The Man Who Wasn't There
A true story about lies, murder and the Territory
‘Sorry, mate, but that’s the message.’ Zak says to grow some balls and defend him.
You’ve got to remember he is still a young bloke, stuck in Darwin prison where it’s always hot, the food is slop and they get rats in the wet season.
It’s not enough just to help him get out; Zak wants people to accept his innocence and that he was wrongfully convicted.
‘I don’t know what you want to do with that,’ he tells me.
Zak Grieve grew up in an outback town, at the crossroads between right and wrong, white and black, punishment and forgiving. Convicted of a brutal killing despite even the judge saying he wasn’t there when it happened, he spent years writing letters describing his hopes and dreams, his role in what happened, and how when the real world came down on him with a tonne of punishment, he wasn’t ready.
This is a book about growing up, about dying and about writing. In the end, it is only Zak’s imagination, given life in the novels he also writes inside prison, that hold the key to his survival.
In the grand tradition of Helen Garner’s Joe Cinque’s Consolation and Chloe Hooper’s The Tall Man, this is a gripping story of injustice in the Deep North of Australia.
About the Author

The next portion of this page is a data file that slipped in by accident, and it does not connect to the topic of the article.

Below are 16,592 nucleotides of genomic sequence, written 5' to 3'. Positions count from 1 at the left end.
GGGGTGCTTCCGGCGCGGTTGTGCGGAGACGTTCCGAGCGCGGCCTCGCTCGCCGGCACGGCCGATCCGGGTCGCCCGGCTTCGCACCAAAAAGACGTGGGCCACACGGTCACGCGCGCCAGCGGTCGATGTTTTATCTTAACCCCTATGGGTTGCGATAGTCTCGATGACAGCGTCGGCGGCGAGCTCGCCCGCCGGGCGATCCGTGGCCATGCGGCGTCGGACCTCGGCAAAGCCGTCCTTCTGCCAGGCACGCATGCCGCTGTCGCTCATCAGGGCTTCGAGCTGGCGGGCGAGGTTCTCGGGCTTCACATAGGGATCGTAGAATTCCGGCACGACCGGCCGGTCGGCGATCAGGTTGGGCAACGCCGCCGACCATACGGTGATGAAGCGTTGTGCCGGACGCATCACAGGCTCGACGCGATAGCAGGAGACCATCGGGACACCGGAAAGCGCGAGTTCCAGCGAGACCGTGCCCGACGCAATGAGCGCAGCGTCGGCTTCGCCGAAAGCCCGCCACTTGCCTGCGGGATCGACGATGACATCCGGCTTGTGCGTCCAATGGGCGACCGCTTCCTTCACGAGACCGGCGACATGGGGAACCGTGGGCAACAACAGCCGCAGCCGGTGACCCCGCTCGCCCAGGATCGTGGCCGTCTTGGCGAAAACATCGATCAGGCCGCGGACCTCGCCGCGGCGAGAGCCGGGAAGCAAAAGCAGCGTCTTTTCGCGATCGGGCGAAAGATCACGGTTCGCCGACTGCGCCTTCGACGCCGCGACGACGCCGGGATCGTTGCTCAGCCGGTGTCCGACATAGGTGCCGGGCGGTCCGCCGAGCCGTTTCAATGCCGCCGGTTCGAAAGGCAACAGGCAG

|Dan Box is a Walkley Award-winning journalist and bestselling author. He has previously worked for The Australian, the BBC and London's The Sunday Times. He has won awards in both the UK and Australia, including for investigative reporting, feature writing and true crime writing.|
‘deeply powerful and beautiful.’ - Trent Dalton, bestselling author of Boy Swallows Universe
‘a riveting story well told.’ - Sydney Morning Herald
‘When crime journalist and Walkley winner Dan Box embarked upon this book about a young Indigenous man who claims he was wrongly convicted of murder in the Northern Territory, he admits he was motivated by the lure of another top journalism award. And with that admission, Box signals this is not your ordinary true crime page-turner (although the pages do turn easily). Box himself becomes a character in a complicated, self-aware story about family tragedy, an unlikely friendship, a media ecosystem that can do as much harm as good, and a justice system he comes to see as tragically flawed.’ - The Guardian
Injustice. Social inequality. True crime.